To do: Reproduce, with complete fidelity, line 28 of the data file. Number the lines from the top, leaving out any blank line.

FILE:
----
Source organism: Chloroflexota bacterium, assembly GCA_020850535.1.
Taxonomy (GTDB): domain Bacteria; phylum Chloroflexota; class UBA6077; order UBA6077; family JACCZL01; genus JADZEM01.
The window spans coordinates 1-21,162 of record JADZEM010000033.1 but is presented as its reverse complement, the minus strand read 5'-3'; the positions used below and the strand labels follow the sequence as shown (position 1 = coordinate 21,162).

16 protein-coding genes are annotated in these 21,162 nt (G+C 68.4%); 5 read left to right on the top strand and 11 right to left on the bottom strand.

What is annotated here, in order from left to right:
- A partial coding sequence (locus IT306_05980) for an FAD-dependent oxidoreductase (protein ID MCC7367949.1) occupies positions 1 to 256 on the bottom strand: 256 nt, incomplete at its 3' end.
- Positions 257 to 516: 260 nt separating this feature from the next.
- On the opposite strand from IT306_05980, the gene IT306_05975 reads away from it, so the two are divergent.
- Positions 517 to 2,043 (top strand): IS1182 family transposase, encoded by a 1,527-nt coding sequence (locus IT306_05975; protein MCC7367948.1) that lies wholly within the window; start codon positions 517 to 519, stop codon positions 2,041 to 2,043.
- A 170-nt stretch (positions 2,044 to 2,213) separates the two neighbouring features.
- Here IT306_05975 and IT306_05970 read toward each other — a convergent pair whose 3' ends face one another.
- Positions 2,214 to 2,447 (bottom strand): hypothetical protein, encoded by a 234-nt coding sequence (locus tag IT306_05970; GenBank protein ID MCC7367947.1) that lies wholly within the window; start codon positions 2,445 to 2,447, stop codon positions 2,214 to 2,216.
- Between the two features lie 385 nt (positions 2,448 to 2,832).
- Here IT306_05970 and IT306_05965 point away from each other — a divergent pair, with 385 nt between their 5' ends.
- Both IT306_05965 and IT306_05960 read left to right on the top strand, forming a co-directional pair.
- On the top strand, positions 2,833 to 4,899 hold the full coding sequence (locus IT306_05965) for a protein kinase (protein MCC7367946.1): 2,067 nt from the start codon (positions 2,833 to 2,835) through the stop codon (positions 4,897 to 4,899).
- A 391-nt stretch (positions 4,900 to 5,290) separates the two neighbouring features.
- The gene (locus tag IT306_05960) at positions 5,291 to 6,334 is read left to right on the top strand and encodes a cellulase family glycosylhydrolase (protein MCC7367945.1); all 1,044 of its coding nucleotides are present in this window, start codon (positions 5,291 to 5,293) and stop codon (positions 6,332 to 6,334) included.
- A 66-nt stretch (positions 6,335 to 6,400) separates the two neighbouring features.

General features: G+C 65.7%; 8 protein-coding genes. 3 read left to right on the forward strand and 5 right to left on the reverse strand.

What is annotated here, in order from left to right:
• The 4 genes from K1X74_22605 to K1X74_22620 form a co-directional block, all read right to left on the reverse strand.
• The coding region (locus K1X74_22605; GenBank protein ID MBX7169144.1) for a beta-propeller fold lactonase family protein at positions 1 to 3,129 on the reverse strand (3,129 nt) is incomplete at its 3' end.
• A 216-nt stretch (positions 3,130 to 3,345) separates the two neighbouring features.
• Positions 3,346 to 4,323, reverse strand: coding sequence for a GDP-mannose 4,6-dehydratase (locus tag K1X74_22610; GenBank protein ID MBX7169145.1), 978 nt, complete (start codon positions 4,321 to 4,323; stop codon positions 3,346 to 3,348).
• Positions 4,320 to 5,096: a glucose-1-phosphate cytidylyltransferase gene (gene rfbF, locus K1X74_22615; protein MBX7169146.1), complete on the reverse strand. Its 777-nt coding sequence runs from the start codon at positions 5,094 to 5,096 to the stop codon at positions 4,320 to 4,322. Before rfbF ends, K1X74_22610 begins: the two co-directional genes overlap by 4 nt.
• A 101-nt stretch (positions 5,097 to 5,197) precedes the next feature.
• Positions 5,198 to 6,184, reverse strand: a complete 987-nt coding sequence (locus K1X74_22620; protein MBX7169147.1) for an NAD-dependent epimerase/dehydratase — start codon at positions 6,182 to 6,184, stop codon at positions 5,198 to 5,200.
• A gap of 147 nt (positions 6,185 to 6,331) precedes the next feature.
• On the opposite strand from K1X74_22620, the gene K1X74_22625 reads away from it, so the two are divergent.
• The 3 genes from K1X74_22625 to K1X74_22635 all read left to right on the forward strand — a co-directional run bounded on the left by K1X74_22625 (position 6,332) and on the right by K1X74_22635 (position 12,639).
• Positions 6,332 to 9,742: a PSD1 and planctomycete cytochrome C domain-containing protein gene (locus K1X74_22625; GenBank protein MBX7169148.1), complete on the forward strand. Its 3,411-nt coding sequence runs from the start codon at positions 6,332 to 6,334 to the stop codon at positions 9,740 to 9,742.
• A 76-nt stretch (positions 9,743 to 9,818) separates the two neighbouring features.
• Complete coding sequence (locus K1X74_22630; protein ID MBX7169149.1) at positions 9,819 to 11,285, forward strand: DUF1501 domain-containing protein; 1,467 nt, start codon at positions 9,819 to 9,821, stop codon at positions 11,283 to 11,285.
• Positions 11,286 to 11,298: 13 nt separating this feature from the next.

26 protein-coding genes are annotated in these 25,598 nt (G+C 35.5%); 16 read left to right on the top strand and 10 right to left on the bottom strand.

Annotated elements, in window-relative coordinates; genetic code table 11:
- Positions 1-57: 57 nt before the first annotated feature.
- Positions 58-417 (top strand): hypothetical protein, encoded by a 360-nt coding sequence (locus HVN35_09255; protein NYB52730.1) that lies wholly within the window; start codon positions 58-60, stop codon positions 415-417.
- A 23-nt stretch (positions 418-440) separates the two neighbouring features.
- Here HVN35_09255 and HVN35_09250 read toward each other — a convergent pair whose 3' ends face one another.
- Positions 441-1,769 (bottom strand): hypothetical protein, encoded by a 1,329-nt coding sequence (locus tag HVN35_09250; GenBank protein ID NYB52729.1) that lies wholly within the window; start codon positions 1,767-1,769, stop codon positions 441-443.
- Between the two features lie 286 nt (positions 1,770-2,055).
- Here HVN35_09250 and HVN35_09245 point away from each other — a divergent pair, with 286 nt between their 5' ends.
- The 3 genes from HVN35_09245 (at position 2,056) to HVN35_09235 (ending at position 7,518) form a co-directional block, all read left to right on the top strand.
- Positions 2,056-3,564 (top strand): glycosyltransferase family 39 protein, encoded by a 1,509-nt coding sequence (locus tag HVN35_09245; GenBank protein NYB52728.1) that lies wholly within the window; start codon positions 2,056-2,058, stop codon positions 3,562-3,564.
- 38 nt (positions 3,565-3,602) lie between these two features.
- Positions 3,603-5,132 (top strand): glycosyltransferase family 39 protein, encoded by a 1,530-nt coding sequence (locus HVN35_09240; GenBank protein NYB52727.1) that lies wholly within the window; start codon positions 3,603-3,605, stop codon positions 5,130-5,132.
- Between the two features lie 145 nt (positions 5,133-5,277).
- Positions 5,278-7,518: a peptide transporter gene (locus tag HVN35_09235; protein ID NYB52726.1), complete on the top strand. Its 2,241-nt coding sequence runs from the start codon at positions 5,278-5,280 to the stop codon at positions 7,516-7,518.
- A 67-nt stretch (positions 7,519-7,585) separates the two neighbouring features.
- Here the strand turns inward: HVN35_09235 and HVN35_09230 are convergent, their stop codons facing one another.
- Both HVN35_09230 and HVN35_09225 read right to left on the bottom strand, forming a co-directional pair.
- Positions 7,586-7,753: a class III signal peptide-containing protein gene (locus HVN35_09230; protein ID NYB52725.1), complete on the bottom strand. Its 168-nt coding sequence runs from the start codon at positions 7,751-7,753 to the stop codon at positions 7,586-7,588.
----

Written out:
• Positions 5,198 to 6,184, reverse strand: a complete 987-nt coding sequence (locus K1X74_22620; protein MBX7169147.1) for an NAD-dependent epimerase/dehydratase — start codon at positions 6,182 to 6,184, stop codon at positions 5,198 to 5,200.